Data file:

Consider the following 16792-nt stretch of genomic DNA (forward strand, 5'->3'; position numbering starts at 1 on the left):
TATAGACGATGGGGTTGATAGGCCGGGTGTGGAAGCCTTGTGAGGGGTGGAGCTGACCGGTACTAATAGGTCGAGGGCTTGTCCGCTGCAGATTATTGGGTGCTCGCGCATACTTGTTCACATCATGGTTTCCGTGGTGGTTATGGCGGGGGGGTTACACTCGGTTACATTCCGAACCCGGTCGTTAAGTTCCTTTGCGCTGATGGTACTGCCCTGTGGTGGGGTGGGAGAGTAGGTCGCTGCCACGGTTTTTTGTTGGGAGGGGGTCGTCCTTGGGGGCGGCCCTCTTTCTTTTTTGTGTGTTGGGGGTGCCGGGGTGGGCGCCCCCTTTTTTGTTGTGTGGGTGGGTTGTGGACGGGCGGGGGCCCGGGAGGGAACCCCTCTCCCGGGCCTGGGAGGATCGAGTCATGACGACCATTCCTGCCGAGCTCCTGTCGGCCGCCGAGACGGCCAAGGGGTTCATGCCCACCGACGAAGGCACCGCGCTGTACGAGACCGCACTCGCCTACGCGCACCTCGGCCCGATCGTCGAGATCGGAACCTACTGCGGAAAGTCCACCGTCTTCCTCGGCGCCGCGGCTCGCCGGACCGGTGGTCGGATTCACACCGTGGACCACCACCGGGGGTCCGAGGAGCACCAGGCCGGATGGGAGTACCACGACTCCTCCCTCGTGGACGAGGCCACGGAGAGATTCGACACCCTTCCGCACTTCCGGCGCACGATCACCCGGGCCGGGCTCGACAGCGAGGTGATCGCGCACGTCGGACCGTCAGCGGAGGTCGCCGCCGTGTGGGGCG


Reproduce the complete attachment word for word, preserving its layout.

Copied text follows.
Consider the following 16792-nt stretch of genomic DNA (forward strand, 5'->3'; position numbering starts at 1 on the left):
TATAGACGATGGGGTTGATAGGCCGGGTGTGGAAGCCTTGTGAGGGGTGGAGCTGACCGGTACTAATAGGTCGAGGGCTTGTCCGCTGCAGATTATTGGGTGCTCGCGCATACTTGTTCACATCATGGTTTCCGTGGTGGTTATGGCGGGGGGGTTACACTCGGTTACATTCCGAACCCGGTCGTTAAGTTCCTTTGCGCTGATGGTACTGCCCTGTGGTGGGGTGGGAGAGTAGGTCGCTGCCACGGTTTTTTGTTGGGAGGGGGTCGTCCTTGGGGGCGGCCCTCTTTCTTTTTTGTGTGTTGGGGGTGCCGGGGTGGGCGCCCCCTTTTTTGTTGTGTGGGTGGGTTGTGGACGGGCGGGGGCCCGGGAGGGAACCCCTCTCCCGGGCCTGGGAGGATCGAGTCATGACGACCATTCCTGCCGAGCTCCTGTCGGCCGCCGAGACGGCCAAGGGGTTCATGCCCACCGACGAAGGCACCGCGCTGTACGAGACCGCACTCGCCTACGCGCACCTCGGCCCGATCGTCGAGATCGGAACCTACTGCGGAAAGTCCACCGTCTTCCTCGGCGCCGCGGCTCGCCGGACCGGTGGTCGGATTCACACCGTGGACCACCACCGGGGGTCCGAGGAGCACCAGGCCGGATGGGAGTACCACGACTCCTCCCTCGTGGACGAGGCCACGGAGAGATTCGACACCCTTCCGCACTTCCGGCGCACGATCACCCGGGCCGGGCTCGACAGCGAGGTGATCGCGCACGTCGGACCGTCAGCGGAGGTCGCCGCCGTGTGGGGCG